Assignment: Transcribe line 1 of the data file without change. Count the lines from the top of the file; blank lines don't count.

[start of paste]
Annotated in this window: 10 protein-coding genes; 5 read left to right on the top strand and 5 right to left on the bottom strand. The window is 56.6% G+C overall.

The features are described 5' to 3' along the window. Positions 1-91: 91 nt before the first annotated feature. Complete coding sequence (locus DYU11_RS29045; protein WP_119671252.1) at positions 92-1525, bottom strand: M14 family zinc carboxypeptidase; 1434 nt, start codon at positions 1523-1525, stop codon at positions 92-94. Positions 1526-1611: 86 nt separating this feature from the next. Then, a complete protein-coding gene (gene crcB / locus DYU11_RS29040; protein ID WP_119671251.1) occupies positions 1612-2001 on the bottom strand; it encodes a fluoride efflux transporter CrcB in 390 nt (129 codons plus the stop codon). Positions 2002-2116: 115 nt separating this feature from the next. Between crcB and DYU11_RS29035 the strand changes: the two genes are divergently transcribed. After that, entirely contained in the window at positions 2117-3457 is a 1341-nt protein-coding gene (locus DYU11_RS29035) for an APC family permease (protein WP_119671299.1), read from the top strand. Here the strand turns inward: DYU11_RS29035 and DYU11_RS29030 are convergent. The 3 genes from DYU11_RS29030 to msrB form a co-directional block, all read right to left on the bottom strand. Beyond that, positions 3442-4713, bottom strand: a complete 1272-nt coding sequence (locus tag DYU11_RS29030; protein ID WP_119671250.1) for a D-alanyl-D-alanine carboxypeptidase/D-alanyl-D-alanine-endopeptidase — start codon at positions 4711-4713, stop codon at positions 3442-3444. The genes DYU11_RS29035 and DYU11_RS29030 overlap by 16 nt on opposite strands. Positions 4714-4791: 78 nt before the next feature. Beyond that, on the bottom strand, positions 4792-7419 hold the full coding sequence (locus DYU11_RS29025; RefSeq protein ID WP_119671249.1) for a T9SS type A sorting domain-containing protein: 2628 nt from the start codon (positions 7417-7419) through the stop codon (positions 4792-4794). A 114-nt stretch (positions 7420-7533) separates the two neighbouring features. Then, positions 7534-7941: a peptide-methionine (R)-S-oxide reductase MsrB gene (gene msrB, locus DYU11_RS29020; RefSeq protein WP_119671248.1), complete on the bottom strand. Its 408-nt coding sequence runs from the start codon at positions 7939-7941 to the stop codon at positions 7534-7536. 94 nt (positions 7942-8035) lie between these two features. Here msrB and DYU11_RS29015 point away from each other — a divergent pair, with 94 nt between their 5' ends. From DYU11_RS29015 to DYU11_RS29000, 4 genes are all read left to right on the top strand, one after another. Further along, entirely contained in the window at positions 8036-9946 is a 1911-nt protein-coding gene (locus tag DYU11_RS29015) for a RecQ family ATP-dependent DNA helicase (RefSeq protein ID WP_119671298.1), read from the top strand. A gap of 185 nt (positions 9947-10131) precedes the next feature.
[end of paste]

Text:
Annotated in this window: 10 protein-coding genes; 5 read left to right on the top strand and 5 right to left on the bottom strand. The window is 56.6% G+C overall.